ngo get rich guide pic

Pic: courtesy

Every now and then, we hear about corruption in the NGO sector. During the ebb and flow of the Anna Hazare (India Against Corruption) agitation, the UPA government’s handlers issued sound bites that they’d like to bring NGOs and corporations under the ambit of the Lok Pal. When I talk to social entrepreneurs about corruption among NGOs, the most common comment is along these lines – “90% of NGOs are corrupt. But the 10% that are NOT, are doing great work!”

Last week, a friend forwarded Ajit Chaudhury’s take on this topic. In a Sep 2009 post, The Get Rich Guide for the Development Sector, Chaudhury launches a brilliant satire. I’ve organized the essence of his post into 13 axioms — I reckon these could be turned into a “Design patterns of NGO corruption” cheat sheet.

  1. Start your own NGO: The Trusts Act is structured so that the NGO and all its assets are in effect the property of its owner (in legal parlance, the settler) – which is why no matter how many UN jobs with tax free dollar salaries are dangled in front of their faces, NGO bosses never leave.
  2. Be sure to pack the governing body with friends and relatives.
  3. Have one ‘name’ there as well – someone from within the sector who sits in a lot of governing boards and contributes to none of them.
  4. Get one of your adult children in as second line management cum inheritor of the organisation, and ensure that s/he uses a different surname – Kumar is the surname of choice for boss’ children cum Deputy Directors.
  5. Work the donor circuit: Speak English, practise that wearied sigh that combines exasperation and hope, and focus conversation on the misdeeds of the government. Nod appreciatively when donors describe their philosophies and policies, and commend their wisdom. Be suitably obsequious, and do not hesitate to equate their views with those of Einstein and/or Keynes. Ply them with bullshit about having followed your inner calling to work with the poor instead of joining the corporate sector.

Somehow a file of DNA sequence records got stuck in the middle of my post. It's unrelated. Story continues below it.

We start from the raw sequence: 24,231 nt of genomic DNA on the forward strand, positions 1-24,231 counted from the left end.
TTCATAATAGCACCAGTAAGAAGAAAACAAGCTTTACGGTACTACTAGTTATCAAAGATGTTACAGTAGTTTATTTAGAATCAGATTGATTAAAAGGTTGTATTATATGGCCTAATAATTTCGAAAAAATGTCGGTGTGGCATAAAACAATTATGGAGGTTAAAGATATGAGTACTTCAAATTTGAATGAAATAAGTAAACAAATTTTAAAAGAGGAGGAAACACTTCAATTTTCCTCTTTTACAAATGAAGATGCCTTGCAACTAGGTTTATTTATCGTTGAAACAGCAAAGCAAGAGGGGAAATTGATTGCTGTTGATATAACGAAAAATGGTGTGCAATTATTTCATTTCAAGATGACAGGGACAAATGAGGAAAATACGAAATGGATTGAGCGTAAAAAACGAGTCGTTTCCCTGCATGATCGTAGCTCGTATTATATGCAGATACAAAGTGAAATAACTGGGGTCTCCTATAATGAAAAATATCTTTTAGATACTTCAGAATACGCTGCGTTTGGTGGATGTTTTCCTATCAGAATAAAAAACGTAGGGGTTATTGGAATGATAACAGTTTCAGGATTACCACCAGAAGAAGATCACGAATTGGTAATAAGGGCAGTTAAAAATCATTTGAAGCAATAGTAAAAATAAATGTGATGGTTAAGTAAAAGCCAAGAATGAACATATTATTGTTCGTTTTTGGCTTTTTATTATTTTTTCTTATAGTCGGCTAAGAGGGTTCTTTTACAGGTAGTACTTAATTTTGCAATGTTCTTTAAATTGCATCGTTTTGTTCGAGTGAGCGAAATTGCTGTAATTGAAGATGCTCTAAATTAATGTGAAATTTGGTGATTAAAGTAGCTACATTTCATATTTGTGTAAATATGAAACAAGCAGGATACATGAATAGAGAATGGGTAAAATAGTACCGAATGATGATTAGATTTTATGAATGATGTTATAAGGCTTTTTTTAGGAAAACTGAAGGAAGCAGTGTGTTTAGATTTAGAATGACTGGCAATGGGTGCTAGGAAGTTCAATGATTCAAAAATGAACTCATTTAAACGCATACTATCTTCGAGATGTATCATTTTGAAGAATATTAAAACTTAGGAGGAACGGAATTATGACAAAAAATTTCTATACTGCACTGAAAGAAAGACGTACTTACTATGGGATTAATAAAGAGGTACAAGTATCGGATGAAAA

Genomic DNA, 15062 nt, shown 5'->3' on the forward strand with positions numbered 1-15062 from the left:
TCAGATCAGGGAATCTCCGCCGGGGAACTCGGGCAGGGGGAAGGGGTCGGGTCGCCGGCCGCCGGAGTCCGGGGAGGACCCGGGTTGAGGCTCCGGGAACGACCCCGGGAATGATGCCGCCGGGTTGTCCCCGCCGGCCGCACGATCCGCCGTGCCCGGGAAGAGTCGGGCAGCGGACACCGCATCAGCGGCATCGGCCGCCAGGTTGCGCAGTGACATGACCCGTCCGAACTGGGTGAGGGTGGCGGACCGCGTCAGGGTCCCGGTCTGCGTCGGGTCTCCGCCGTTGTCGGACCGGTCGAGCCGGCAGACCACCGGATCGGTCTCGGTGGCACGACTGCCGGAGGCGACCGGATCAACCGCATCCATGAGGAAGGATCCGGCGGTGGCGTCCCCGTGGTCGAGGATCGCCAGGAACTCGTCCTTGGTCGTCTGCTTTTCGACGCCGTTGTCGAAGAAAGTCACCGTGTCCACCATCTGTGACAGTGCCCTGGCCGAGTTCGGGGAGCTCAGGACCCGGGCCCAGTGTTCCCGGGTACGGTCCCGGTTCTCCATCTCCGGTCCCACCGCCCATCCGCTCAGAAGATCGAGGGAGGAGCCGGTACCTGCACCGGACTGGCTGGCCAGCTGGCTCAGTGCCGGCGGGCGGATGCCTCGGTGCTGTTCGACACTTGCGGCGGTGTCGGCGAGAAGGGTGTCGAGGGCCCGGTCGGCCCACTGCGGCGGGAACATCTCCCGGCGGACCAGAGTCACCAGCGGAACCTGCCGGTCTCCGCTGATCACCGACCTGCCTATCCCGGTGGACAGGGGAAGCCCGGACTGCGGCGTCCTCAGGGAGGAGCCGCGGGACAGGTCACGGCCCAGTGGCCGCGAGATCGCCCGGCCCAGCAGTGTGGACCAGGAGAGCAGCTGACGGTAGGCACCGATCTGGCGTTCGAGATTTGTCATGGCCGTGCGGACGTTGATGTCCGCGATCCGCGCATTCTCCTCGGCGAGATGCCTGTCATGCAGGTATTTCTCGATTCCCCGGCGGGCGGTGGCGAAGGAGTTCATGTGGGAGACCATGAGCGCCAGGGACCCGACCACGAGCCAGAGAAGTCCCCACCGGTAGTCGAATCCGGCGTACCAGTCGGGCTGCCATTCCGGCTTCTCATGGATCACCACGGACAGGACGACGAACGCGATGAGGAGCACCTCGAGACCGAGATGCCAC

6. Do not ever get drawn into topics such as – if you have spent twenty years working here (and used lots of money in the process), why is it that the tribal/dalit/woman/child/farmer/whatever is in the same situation as when you began. And do not forget – these people tend to equate tailoring and table manners with intelligence and integrity.
  7. Overstate and underpay salaries: Most grants have money for salaries. Have fictitious employees earning fat salaries (who taught this to Satyam?), pay those who do exist less than the amount budgeted and pocket the differential, and hey presto, about 70 percent of the salary component of the grant can be in your pocket. If you are queried, say that it was towards a staff welfare fund that will enable the organisation to pay salaries when project funds are not available. Or, that you are forced to pay ‘tax’ to the Maoists. Some staff members are vocal about not liking it? Kick them out!
  8. Get into revolving funds: This money is given to you to pass on as loans to beneficiaries who pay it back so that it can be passed on as loans again to a new set of people and so on, therefore revolving. Sell the concept to donors as enabling the money to ‘macro-benefit’. The beauty of this is that, when it is first returned, it can revolve into your pocket. You can even apply the concept to all money provided for activities. For example, you have raised funds to provide goats to people. Buy the goats, and thereby book the expenditure, but pass them on as a loan or at half payment. Ensure that the beneficiaries are willing colluders so that, when the donor comes, there are goats, grateful faces and no mention of payment or loans. If caught, make an argument combining concepts of neo-liberalism, community institution building, and the enhanced value people ascribe to a product when they pay something for it.